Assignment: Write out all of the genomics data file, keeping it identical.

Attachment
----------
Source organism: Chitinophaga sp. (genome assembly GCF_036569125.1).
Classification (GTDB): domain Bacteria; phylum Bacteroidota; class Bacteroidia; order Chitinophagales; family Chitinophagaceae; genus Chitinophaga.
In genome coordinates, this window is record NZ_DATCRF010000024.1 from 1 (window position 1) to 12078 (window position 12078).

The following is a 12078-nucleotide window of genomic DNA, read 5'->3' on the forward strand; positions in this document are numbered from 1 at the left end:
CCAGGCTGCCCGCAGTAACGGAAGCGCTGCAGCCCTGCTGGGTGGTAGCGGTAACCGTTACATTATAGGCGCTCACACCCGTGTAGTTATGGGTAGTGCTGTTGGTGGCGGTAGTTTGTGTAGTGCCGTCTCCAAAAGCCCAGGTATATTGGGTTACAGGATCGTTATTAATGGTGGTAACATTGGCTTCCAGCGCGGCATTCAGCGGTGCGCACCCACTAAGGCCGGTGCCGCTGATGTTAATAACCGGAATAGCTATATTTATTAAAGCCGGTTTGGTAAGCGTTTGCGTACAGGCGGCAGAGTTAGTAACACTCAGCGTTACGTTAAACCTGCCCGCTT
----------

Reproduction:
Source organism: Chitinophaga sp. (genome assembly GCF_036569125.1).
Classification (GTDB): domain Bacteria; phylum Bacteroidota; class Bacteroidia; order Chitinophagales; family Chitinophagaceae; genus Chitinophaga.
In genome coordinates, this window is record NZ_DATCRF010000024.1 from 1 (window position 1) to 12078 (window position 12078).

The following is a 12078-nucleotide window of genomic DNA, read 5'->3' on the forward strand; positions in this document are numbered from 1 at the left end:
CCAGGCTGCCCGCAGTAACGGAAGCGCTGCAGCCCTGCTGGGTGGTAGCGGTAACCGTTACATTATAGGCGCTCACACCCGTGTAGTTATGGGTAGTGCTGTTGGTGGCGGTAGTTTGTGTAGTGCCGTCTCCAAAAGCCCAGGTATATTGGGTTACAGGATCGTTATTAATGGTGGTAACATTGGCTTCCAGCGCGGCATTCAGCGGTGCGCACCCACTAAGGCCGGTGCCGCTGATGTTAATAACCGGAATAGCTATATTTATTAAAGCCGGTTTGGTAAGCGTTTGCGTACAGGCGGCAGAGTTAGTAACACTCAGCGTTACGTTAAACCTGCCCGCTT